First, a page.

Guest post: Edith McCrea, FRCSI- Her story

RCSI Heritage Collections receives many visitors from all over the world, all with a varying array of backgrounds. However, one thing these visitors do have in common is a keen interest in medicine and more particularly, a keen interest in the history of medicine. So, with that in mind where else would ones first port of call when visiting Dublin be??? RCSI of course, due to its rich history and breadth of material relating to that very topic. One recent visitor, Dr Peter Mohr, FRCP, a retired neurologist from the Manchester area and honorary secretary of the Historical Medical Equipment Society (HMES), wrote to us enquiring about our Historical Instrument collection. He was particularly interested in seeing Cruise's endoscope and its original casing which are housed in the Pathology Lab in Beaumont Hospital. Peter & his wife came to see this particular instrument and on that day told us the story of a very interesting woman, Dr Edith Willcock McCrea, a Fellow of RCSI, whose

Want to know who the 'O'Flanagan' Theatre was named after? Read on...

On his centenary year, we take a look at the life of a man who was a key player in the development and progression of the Royal College Surgeons Ireland-  Harry O’Flanagan, MD, FRCPI, FRSCI (Hon), FFCM, DPH and former Registrar of RCSI (1962-1980). Born in Dublin in 1917, Dr Harry O’Flanagan was the eldest son of Henry O’Flanagan, a well-known and successful business merchant in Roscrea, Co Tipperary and Miriam (Chew), a theater sister at the Royal Victoria Hospital in Belfast. Harry grew up and spent his early childhood years in Roscrea, from where he went to school in Castleknock College, Dublin. He entered the Royal College of Surgeons in 1934 and after qualifying in 1939 he did his internship in the Richmond Hospital, Dublin.   RCSI Roll of Licentiates (RCSI/LIC/02) (Click to view) Dr O’Flanagan went on to obtain a Diploma in Health in 1941 and two years later he was appointed Assistant Medical Officer of Health in the Rhondda Valley, Wales. In 1944, he joined the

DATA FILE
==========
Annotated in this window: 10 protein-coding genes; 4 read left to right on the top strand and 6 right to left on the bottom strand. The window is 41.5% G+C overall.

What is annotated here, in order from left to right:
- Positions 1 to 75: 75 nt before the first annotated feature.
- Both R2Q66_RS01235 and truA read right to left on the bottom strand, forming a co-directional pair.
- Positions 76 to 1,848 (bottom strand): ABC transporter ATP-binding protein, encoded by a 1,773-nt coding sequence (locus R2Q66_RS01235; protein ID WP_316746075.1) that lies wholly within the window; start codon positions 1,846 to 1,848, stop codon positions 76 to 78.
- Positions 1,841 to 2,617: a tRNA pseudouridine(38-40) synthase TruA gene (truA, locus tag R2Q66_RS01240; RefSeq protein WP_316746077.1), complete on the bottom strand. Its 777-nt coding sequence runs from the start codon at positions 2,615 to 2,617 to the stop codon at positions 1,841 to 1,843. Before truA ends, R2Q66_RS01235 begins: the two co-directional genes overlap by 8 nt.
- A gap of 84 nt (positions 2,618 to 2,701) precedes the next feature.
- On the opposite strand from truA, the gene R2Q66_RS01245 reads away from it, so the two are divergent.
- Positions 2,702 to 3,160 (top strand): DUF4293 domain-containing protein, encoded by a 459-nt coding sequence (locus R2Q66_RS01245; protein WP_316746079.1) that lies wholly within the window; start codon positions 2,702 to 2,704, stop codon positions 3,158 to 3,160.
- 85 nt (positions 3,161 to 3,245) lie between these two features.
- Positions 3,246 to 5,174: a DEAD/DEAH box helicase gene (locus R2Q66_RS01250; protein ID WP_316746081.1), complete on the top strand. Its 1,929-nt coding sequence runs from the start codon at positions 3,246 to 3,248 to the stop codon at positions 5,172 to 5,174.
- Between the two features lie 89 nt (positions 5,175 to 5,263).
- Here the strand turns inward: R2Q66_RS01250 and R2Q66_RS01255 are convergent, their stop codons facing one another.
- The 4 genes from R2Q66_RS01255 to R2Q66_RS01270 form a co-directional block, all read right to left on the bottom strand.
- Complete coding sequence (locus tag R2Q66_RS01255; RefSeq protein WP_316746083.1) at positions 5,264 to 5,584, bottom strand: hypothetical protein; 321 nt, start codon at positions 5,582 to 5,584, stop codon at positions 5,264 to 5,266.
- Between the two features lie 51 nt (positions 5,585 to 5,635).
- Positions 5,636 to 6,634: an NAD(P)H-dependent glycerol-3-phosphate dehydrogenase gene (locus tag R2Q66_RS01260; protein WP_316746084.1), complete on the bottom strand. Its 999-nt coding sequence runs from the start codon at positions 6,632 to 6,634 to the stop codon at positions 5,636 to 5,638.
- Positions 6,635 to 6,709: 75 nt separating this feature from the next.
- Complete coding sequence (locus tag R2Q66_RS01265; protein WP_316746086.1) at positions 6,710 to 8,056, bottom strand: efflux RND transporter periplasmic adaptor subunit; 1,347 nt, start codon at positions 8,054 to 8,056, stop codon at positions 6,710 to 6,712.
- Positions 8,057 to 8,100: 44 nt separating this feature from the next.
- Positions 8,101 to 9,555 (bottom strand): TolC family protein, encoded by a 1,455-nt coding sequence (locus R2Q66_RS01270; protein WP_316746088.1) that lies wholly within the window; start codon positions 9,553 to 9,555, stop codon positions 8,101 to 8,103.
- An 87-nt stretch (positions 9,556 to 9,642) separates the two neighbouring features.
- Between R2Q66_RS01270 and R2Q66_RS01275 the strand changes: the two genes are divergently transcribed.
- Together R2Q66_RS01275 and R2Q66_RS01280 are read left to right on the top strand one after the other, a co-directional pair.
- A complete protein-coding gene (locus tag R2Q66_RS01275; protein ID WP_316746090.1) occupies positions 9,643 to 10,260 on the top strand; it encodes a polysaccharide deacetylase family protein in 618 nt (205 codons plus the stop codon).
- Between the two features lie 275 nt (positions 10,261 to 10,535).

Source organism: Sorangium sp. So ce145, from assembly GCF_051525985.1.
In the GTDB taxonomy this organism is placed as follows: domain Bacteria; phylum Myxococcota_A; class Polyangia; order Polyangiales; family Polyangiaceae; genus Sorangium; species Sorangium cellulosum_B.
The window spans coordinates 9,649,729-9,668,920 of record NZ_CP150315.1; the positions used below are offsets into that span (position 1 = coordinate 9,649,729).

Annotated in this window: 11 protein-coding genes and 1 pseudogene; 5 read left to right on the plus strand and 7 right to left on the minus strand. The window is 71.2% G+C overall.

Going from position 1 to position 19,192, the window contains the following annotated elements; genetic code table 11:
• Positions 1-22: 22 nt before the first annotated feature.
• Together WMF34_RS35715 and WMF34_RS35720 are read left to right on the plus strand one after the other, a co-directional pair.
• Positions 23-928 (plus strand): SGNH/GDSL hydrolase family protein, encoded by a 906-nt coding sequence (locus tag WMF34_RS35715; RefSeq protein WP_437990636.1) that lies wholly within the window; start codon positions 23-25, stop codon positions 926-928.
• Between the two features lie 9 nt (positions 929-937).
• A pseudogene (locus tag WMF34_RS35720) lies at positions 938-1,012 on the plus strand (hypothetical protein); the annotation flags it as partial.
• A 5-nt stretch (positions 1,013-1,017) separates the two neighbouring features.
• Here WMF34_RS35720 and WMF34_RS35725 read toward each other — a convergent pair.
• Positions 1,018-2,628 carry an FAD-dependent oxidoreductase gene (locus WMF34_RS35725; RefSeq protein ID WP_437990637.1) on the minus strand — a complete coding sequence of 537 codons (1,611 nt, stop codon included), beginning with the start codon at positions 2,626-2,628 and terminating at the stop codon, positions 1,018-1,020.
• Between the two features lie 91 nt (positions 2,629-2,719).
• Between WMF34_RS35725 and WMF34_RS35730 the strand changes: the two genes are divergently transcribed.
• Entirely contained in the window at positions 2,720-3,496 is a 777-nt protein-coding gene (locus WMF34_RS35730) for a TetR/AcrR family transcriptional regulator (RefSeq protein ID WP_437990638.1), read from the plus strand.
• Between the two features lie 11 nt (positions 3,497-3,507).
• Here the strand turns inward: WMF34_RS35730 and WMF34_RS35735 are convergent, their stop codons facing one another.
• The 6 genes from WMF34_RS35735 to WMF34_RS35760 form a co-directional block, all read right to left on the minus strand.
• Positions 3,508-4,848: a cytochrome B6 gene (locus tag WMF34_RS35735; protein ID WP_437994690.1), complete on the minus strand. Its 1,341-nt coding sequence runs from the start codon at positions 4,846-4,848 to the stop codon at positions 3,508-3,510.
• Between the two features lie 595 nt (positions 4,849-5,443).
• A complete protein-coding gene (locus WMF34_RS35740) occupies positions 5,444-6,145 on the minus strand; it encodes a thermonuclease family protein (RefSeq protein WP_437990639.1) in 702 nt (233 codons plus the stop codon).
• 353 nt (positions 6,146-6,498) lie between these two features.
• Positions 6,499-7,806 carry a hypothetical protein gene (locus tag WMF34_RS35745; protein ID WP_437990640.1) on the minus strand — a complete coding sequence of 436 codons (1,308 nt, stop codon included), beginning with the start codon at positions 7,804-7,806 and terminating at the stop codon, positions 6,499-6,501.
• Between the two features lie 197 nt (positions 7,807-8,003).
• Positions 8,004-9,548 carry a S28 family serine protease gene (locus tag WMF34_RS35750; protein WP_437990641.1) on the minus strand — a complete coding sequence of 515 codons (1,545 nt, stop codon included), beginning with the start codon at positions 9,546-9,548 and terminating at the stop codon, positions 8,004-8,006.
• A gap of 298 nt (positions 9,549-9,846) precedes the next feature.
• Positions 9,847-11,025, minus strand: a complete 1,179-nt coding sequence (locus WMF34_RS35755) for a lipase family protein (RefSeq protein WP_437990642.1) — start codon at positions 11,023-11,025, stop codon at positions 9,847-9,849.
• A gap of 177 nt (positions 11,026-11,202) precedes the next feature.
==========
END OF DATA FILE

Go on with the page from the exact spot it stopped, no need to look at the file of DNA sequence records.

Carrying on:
Exam time! Results time!

Some of our students may be in the thick of studying for exams at the moment and wondering when is it all going to end?! Some are celebrating with their well-earned results in hand, honouring the long held tradition of  rushing the RCSI Library  on results day, in which case - congratulations! Whatever stage they are at, studying for exams is synonymous with college life. No need to fear them though! All that blood, sweat and tears will be worth it in the end. Here in Heritage Collections we hold an array of material relating to exams including past papers from the early 1900's onwards and examination results registers going all the way back to 1793. Ever wonder what type of questions were students being asked at RCSI exams 100 years ago?? Take a look: Sample First & Second Professional Examinations, 1917.  Click on image to enlarge. And after the exams come results! Going by these examples you can see that just like today, students back then were striving for the bes

164 years and counting

Did you know that RCSI Library holds over one hundred and fifty years of the British Medical Journal (BMJ) in its archives? One hundred and sixty four to be precise; with holdings from 1853 to the present day. Early BMJ Volumes at RCSI Library As you would expect a number of groundbreaking articles have been published in the journal. In this post, RCSI Heritage Collections takes a look at a series of seminal articles published in the BMJ which helped demonstrate the link between tobacco consumption and lung cancer. In the first half of the twentieth century, there was a massive increase in the consumption of tobacco thanks largely to modern manufacturing methods which enabled their mass production [1] . At the same time there was a sharp rise in Lung Cancer – some suspected this was a result of increased tobacco consumption while others believed it was due to improved diagnosis or air pollution [2] . A major milestone in the linking of smoking and lung cancer was the publication